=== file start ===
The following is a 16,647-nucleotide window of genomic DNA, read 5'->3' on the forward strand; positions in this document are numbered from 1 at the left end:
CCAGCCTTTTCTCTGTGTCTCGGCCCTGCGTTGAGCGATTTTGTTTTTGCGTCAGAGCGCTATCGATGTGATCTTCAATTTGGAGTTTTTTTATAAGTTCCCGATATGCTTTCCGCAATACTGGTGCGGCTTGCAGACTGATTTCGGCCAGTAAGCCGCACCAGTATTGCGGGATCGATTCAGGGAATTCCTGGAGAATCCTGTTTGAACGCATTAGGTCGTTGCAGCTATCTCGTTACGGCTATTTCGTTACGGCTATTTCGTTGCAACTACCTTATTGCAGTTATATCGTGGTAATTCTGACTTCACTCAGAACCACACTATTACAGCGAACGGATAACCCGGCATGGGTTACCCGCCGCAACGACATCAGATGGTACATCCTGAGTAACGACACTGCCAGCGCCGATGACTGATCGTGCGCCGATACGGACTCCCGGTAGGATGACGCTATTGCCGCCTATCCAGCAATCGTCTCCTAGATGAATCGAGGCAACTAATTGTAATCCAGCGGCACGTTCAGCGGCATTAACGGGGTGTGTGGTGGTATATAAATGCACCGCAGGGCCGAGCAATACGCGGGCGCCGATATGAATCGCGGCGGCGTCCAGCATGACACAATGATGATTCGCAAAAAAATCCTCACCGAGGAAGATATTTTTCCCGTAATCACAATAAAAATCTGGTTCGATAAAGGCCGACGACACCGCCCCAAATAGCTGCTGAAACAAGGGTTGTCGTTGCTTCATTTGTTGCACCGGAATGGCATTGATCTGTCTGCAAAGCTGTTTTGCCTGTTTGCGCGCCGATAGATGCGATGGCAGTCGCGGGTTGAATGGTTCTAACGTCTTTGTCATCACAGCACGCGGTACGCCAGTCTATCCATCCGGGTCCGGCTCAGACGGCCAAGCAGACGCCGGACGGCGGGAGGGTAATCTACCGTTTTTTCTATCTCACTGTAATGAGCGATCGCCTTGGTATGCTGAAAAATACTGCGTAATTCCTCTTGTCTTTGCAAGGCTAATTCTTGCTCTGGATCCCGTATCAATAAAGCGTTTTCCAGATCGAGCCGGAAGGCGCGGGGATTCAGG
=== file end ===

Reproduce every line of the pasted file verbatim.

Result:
The following is a 16,647-nucleotide window of genomic DNA, read 5'->3' on the forward strand; positions in this document are numbered from 1 at the left end:
CCAGCCTTTTCTCTGTGTCTCGGCCCTGCGTTGAGCGATTTTGTTTTTGCGTCAGAGCGCTATCGATGTGATCTTCAATTTGGAGTTTTTTTATAAGTTCCCGATATGCTTTCCGCAATACTGGTGCGGCTTGCAGACTGATTTCGGCCAGTAAGCCGCACCAGTATTGCGGGATCGATTCAGGGAATTCCTGGAGAATCCTGTTTGAACGCATTAGGTCGTTGCAGCTATCTCGTTACGGCTATTTCGTTACGGCTATTTCGTTGCAACTACCTTATTGCAGTTATATCGTGGTAATTCTGACTTCACTCAGAACCACACTATTACAGCGAACGGATAACCCGGCATGGGTTACCCGCCGCAACGACATCAGATGGTACATCCTGAGTAACGACACTGCCAGCGCCGATGACTGATCGTGCGCCGATACGGACTCCCGGTAGGATGACGCTATTGCCGCCTATCCAGCAATCGTCTCCTAGATGAATCGAGGCAACTAATTGTAATCCAGCGGCACGTTCAGCGGCATTAACGGGGTGTGTGGTGGTATATAAATGCACCGCAGGGCCGAGCAATACGCGGGCGCCGATATGAATCGCGGCGGCGTCCAGCATGACACAATGATGATTCGCAAAAAAATCCTCACCGAGGAAGATATTTTTCCCGTAATCACAATAAAAATCTGGTTCGATAAAGGCCGACGACACCGCCCCAAATAGCTGCTGAAACAAGGGTTGTCGTTGCTTCATTTGTTGCACCGGAATGGCATTGATCTGTCTGCAAAGCTGTTTTGCCTGTTTGCGCGCCGATAGATGCGATGGCAGTCGCGGGTTGAATGGTTCTAACGTCTTTGTCATCACAGCACGCGGTACGCCAGTCTATCCATCCGGGTCCGGCTCAGACGGCCAAGCAGACGCCGGACGGCGGGAGGGTAATCTACCGTTTTTTCTATCTCACTGTAATGAGCGATCGCCTTGGTATGCTGAAAAATACTGCGTAATTCCTCTTGTCTTTGCAAGGCTAATTCTTGCTCTGGATCCCGTATCAATAAAGCGTTTTCCAGATCGAGCCGGAAGGCGCGGGGATTCAGG